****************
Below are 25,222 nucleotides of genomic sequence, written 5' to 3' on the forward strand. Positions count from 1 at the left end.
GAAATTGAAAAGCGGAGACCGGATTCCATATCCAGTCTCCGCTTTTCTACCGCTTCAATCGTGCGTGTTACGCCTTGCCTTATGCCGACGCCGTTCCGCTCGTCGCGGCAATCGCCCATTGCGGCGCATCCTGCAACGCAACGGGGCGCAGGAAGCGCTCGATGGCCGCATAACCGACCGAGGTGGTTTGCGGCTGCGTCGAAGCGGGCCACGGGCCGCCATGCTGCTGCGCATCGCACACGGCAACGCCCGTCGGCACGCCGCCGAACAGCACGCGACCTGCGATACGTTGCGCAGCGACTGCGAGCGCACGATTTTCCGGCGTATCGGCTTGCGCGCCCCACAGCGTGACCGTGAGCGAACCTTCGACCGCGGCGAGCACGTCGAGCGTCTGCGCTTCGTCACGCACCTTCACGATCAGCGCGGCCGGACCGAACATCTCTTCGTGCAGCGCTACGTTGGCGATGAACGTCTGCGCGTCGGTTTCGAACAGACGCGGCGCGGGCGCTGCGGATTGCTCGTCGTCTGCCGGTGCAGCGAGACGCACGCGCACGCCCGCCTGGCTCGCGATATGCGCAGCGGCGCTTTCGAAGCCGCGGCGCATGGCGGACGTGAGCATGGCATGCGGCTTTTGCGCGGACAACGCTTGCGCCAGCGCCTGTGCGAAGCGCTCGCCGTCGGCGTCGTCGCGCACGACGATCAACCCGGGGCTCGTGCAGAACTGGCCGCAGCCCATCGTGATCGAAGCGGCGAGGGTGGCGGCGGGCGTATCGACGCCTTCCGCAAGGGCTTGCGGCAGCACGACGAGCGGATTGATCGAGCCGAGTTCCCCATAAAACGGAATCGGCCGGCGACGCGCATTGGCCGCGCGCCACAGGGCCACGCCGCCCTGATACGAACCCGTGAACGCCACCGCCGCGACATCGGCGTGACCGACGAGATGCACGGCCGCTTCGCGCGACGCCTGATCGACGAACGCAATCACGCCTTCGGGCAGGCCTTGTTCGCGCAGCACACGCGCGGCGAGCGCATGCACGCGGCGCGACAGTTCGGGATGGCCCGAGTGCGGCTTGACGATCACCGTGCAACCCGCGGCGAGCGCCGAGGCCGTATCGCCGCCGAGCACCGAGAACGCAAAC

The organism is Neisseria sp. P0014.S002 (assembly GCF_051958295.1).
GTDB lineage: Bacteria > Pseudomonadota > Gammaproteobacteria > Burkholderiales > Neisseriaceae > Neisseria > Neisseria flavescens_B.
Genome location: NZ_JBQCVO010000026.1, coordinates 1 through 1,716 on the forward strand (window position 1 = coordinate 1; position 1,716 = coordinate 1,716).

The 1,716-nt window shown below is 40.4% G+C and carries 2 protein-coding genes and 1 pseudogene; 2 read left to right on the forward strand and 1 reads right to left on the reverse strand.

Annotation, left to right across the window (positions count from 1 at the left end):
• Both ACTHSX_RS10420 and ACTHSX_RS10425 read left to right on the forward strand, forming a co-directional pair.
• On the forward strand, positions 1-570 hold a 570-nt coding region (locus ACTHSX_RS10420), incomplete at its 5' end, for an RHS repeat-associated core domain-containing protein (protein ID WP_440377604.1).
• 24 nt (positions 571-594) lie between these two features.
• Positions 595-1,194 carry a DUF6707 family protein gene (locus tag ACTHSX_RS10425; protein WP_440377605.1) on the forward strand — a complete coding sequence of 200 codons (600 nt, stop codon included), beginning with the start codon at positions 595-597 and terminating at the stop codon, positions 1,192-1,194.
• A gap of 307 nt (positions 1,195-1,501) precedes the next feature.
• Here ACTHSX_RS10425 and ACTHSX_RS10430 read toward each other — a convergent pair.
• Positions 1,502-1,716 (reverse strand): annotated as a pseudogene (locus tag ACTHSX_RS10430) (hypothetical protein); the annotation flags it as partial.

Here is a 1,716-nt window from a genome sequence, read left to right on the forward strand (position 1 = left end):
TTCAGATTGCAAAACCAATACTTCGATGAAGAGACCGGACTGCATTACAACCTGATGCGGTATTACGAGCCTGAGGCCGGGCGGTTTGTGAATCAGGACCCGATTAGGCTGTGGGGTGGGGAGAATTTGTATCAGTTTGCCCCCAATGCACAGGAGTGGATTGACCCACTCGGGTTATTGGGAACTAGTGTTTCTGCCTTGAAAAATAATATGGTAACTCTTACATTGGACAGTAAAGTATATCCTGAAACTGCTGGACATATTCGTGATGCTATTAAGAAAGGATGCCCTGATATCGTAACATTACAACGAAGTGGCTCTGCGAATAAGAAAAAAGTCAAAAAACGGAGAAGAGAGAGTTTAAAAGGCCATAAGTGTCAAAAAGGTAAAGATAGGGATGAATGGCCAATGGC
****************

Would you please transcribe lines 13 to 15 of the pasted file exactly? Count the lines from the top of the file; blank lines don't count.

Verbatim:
• Here ACTHSX_RS10425 and ACTHSX_RS10430 read toward each other — a convergent pair.
• Positions 1,502-1,716 (reverse strand): annotated as a pseudogene (locus tag ACTHSX_RS10430) (hypothetical protein); the annotation flags it as partial.

Here is a 1,716-nt window from a genome sequence, read left to right on the forward strand (position 1 = left end):